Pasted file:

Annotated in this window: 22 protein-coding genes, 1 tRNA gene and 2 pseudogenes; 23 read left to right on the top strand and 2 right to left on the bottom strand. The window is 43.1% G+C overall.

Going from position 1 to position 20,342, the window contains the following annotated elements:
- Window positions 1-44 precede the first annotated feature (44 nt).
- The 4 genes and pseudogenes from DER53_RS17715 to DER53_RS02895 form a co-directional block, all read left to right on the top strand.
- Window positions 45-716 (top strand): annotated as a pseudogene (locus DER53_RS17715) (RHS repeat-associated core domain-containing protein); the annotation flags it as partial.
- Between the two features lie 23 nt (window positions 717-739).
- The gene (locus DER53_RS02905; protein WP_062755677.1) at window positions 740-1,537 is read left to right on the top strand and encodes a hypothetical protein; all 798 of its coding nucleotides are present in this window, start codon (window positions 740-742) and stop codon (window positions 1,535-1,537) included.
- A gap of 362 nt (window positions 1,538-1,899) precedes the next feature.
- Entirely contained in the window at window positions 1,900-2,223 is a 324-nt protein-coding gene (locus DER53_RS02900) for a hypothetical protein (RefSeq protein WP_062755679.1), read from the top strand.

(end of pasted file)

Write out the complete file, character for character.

Annotated in this window: 22 protein-coding genes, 1 tRNA gene and 2 pseudogenes; 23 read left to right on the top strand and 2 right to left on the bottom strand. The window is 43.1% G+C overall.

Going from position 1 to position 20,342, the window contains the following annotated elements:
- Window positions 1-44 precede the first annotated feature (44 nt).
- The 4 genes and pseudogenes from DER53_RS17715 to DER53_RS02895 form a co-directional block, all read left to right on the top strand.
- Window positions 45-716 (top strand): annotated as a pseudogene (locus DER53_RS17715) (RHS repeat-associated core domain-containing protein); the annotation flags it as partial.
- Between the two features lie 23 nt (window positions 717-739).
- The gene (locus DER53_RS02905; protein WP_062755677.1) at window positions 740-1,537 is read left to right on the top strand and encodes a hypothetical protein; all 798 of its coding nucleotides are present in this window, start codon (window positions 740-742) and stop codon (window positions 1,535-1,537) included.
- A gap of 362 nt (window positions 1,538-1,899) precedes the next feature.
- Entirely contained in the window at window positions 1,900-2,223 is a 324-nt protein-coding gene (locus DER53_RS02900) for a hypothetical protein (RefSeq protein WP_062755679.1), read from the top strand.